According to the creators of legendary hits like Battlezone, Asteroids, and Centipede, the iPhone is a whole lot like the old arcades of the 1970s and 1980s.
Game-makers are learning lessons from the history of the arcades and using them for today’s designs. That thinking is driving Innovative Leisure, a startup that is pulling the veterans into a kind of reunion company headed by Seamus Blackley (pictured far right and at bottom) and Van Burnham. The makers of classic Atari games like Asteroids, Missile Command, Battlezone, and Major Havok drew parallels from the new games on the Apple App Store to the old games of the arcades in a panel at the DICE Summit in Las Vegas today.
The talk captured wisdom from (left to right) Ed Logg, creator of Asteroids and Centipede; Rich Adam, co-creator of Missile Command; Ed Rotberg, creator of Battlezone; and Owen Rubin, creator of Major Havok. They are all working for Blackley and are paired on new iPhone game projects with students from the game design program at the University of Southern California.
They say original game play is the cure for dealing with the host of hundreds of thousands of competing games in the App Store, just as originality was a way to stand out in the old arcades filled with competing machines.
The new games on the iPhone can take advantage of the computing power of the latest mobile device chips, but they are still starved for memory and resource constrained, just as the arcade machines were.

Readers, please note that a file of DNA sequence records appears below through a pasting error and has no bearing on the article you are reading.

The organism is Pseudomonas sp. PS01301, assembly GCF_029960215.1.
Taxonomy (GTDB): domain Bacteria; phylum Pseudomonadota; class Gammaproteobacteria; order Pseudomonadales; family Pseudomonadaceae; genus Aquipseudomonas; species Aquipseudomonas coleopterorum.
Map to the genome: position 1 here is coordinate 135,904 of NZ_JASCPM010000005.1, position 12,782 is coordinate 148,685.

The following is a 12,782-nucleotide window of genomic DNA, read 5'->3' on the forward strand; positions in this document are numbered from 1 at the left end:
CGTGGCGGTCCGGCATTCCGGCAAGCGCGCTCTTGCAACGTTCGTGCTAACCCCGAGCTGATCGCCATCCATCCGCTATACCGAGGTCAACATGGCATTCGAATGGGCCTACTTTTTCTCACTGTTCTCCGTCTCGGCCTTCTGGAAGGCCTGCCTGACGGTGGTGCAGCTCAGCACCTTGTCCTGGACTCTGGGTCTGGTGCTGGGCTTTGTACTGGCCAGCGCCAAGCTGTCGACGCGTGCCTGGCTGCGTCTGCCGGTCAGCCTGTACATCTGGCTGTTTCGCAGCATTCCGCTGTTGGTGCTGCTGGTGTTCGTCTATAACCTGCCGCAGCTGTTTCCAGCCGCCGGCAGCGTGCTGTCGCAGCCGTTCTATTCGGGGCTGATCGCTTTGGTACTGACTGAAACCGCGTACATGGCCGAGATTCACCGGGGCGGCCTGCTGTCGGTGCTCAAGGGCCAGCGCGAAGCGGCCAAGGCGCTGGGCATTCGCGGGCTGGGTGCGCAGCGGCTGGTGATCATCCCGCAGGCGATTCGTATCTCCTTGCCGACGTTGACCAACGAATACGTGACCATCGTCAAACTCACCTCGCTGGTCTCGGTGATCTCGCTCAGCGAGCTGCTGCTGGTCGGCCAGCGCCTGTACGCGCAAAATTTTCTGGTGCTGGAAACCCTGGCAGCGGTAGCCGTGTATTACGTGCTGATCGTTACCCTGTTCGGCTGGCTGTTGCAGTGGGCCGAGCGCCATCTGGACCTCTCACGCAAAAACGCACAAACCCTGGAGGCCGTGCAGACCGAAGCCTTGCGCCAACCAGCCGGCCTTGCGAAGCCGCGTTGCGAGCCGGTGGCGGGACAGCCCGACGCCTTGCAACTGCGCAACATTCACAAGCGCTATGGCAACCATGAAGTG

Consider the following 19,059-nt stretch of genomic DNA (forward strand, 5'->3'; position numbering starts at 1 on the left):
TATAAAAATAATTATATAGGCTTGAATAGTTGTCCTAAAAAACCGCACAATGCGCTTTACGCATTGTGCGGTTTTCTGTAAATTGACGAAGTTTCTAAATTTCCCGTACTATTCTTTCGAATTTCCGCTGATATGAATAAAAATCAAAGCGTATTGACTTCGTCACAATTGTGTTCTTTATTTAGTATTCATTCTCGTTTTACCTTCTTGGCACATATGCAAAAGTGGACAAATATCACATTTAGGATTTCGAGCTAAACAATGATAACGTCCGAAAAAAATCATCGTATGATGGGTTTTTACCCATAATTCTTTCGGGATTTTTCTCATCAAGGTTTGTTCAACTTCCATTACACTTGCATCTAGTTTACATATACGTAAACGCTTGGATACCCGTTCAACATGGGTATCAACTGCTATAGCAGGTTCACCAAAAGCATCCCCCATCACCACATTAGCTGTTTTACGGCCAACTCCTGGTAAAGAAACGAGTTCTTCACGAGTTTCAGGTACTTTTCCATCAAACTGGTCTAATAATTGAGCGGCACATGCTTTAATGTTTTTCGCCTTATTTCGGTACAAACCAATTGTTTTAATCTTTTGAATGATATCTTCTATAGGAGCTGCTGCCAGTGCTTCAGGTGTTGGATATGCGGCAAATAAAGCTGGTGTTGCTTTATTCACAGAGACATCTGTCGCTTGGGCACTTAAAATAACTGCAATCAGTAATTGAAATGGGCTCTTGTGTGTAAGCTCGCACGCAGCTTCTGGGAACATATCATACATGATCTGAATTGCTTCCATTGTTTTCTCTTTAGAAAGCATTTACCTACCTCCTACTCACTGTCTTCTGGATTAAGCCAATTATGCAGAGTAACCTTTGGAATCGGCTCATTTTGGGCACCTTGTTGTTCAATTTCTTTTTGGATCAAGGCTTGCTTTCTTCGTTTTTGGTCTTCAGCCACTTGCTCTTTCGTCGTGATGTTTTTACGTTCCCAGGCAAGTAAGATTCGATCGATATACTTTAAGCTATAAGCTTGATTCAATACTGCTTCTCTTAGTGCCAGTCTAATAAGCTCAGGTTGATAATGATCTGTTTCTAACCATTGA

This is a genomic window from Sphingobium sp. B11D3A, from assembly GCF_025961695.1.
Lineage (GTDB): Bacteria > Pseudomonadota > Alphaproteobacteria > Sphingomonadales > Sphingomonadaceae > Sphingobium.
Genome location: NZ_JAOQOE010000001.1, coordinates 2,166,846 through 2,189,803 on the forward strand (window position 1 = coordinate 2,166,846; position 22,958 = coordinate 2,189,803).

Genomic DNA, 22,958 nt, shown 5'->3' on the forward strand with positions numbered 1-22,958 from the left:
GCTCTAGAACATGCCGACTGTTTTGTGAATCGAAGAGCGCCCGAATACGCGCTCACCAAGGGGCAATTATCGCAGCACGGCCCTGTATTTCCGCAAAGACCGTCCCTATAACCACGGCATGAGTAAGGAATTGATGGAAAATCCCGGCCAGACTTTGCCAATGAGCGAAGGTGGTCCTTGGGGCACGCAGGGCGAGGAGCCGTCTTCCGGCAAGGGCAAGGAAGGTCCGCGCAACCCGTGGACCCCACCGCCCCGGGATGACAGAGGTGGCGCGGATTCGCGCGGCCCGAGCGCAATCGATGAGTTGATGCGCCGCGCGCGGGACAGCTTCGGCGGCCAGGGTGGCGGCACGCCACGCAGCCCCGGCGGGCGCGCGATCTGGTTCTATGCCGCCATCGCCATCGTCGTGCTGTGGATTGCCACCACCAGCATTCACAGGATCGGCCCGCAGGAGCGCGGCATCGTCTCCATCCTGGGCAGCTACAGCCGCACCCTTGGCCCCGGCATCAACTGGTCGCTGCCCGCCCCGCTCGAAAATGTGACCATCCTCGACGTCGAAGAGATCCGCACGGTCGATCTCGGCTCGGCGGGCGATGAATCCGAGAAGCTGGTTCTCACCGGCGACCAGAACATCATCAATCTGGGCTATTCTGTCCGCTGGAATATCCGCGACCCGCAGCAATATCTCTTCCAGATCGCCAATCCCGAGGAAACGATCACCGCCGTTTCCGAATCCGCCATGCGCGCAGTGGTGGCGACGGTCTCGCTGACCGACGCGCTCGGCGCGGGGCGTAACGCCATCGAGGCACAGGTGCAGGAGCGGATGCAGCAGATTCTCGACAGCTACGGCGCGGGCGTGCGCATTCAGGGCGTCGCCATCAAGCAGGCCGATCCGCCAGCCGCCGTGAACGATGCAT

“We had 256 bytes for memory and 2K bytes for the whole program storage,” said Logg. Rotberg added, “That put limitations on your game. But it forces you to come up with tricks for how to do things without wasting resources. We started the design at the core of the hardware.”
That forces the game designers to be more efficient, and when you create a more efficient game, it has the benefit of being simpler, easier to use, and more broadly appealing to a larger amount of people. Today, the older designers don’t waste system resources as modern programmers sometimes do when they create games with automated programming tools that are available today.
These old guys get a lot of respect today because they created something giant. Asteroids was a staple of restaurants and arcades across the country, selling 70,000 refrigerator-size machines at $2,000 each. And the arcade business boomed from $50 million in in 1978 to $8 billion in 1982, all driven by kids putting quarters into machines when they should have been doing their homework. The demographics of that audience was incredibly wide — kids, boys and girls, and older folks too.
Blackley (pictured right) said that the crash of the arcades in 1982-1984 should be a warning to companies today that are churning out copycat, me-too games that bring no innovation to the table and add to the clutter of the App Store.
“There was a danger period in the history,” Blackley said. “There is a period of novelty, like discovering I can play a game on Facebook. People then develop taste. They want a quality product. Exploitation of franchises and copycats leads them to stop buying. Then you have a crash and put (the games you can’t see) in the landfill.”
In 1982 memo, Adam wrote to his bosses at Atari that licensing games to manufacturers who made bad imitations of them, or “license fever,” was hurting the whole industry.